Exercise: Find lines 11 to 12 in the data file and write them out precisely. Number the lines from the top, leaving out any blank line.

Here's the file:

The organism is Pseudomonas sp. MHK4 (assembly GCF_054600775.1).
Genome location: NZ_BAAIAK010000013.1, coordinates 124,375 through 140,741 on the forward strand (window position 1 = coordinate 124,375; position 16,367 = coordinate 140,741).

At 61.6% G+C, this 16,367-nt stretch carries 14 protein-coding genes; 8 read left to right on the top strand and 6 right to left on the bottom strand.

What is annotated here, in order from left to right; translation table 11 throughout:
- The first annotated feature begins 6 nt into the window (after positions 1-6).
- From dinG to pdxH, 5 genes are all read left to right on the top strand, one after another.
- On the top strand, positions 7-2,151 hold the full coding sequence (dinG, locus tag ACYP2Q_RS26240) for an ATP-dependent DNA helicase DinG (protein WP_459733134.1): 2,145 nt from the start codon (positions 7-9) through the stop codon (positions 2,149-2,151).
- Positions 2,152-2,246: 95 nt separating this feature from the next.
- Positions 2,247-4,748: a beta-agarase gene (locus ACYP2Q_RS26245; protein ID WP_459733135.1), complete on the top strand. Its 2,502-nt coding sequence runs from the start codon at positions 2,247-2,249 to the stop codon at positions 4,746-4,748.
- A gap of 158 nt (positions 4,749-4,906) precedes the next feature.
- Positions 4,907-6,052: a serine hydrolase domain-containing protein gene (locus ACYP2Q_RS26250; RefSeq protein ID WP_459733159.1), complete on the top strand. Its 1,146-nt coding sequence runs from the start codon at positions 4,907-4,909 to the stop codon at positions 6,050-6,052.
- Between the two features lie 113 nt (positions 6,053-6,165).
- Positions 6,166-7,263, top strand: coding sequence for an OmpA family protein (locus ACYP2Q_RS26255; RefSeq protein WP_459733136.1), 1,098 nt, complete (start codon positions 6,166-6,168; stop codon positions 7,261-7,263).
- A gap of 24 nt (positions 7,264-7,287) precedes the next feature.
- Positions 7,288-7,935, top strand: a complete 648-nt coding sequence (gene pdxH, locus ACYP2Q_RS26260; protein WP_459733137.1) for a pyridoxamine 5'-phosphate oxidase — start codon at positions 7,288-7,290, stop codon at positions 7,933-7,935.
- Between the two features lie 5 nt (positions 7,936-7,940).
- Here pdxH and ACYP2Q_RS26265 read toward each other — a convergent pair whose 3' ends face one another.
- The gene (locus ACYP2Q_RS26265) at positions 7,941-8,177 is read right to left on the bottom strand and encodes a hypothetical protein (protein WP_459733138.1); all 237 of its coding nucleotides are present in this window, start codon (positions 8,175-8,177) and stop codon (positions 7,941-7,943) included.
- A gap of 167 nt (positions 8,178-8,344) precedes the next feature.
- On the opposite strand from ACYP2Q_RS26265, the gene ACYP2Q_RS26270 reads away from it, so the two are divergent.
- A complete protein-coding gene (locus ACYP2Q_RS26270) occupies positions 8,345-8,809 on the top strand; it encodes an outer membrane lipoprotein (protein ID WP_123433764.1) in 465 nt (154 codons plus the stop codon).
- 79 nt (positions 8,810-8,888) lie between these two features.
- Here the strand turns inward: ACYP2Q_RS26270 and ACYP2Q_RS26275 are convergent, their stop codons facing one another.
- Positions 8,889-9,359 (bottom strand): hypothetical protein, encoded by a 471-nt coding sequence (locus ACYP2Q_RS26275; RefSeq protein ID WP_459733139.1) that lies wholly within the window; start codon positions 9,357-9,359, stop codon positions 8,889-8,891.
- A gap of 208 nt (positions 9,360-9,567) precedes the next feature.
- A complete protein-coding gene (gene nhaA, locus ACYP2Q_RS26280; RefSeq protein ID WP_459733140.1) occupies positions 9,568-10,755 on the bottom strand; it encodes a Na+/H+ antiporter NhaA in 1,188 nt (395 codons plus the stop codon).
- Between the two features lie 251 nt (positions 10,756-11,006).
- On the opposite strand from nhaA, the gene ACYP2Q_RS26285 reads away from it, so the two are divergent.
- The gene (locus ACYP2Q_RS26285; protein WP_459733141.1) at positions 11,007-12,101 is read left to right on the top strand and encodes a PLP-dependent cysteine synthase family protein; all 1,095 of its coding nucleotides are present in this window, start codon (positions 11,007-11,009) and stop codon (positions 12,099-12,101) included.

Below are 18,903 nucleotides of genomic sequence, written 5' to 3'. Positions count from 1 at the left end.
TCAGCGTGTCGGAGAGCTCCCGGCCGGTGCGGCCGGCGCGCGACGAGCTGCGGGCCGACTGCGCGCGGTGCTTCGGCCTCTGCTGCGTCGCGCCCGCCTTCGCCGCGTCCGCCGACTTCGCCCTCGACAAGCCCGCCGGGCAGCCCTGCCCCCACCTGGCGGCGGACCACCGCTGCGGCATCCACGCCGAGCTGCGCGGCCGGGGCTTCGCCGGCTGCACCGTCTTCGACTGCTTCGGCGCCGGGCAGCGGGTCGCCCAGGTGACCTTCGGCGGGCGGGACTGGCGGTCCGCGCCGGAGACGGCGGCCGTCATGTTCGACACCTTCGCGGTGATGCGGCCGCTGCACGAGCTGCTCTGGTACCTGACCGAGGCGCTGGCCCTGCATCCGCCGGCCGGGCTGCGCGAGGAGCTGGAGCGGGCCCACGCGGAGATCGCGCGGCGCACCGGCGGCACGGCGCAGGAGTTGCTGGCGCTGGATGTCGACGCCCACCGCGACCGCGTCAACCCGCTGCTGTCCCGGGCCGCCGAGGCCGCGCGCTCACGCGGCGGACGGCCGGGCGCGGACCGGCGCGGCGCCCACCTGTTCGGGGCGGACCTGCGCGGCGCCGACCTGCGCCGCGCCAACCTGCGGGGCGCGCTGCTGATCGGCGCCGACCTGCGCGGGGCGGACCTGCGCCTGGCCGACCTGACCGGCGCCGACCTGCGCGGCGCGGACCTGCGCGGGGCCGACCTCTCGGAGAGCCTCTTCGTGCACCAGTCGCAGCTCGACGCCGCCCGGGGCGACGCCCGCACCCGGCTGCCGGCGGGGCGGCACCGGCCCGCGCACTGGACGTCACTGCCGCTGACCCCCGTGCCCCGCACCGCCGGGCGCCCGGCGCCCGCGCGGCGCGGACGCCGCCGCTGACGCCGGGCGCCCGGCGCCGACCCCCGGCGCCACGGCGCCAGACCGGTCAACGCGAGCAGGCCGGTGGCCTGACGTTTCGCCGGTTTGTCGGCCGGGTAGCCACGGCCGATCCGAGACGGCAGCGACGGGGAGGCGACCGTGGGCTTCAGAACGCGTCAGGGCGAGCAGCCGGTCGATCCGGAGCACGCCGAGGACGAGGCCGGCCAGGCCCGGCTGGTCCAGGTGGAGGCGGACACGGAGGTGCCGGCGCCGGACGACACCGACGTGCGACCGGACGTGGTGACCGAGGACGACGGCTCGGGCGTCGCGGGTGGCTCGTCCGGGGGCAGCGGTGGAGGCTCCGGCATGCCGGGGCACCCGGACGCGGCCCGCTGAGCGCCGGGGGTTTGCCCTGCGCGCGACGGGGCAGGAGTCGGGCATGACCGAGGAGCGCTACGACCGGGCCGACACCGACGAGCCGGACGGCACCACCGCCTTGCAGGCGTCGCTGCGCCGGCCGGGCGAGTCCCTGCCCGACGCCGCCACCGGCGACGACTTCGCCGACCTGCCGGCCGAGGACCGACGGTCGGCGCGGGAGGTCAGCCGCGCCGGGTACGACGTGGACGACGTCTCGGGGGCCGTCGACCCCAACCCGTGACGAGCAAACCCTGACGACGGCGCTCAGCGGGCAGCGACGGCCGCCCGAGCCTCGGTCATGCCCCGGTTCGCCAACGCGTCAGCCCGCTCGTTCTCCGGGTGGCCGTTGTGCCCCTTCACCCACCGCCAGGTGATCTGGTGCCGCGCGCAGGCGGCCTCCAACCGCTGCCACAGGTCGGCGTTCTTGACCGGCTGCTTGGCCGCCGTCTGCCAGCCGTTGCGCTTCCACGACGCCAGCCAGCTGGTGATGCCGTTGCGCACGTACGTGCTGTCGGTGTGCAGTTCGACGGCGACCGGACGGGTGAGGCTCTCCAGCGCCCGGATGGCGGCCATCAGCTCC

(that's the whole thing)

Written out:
- Positions 4,907-6,052: a serine hydrolase domain-containing protein gene (locus ACYP2Q_RS26250; RefSeq protein ID WP_459733159.1), complete on the top strand. Its 1,146-nt coding sequence runs from the start codon at positions 4,907-4,909 to the stop codon at positions 6,050-6,052.
- Between the two features lie 113 nt (positions 6,053-6,165).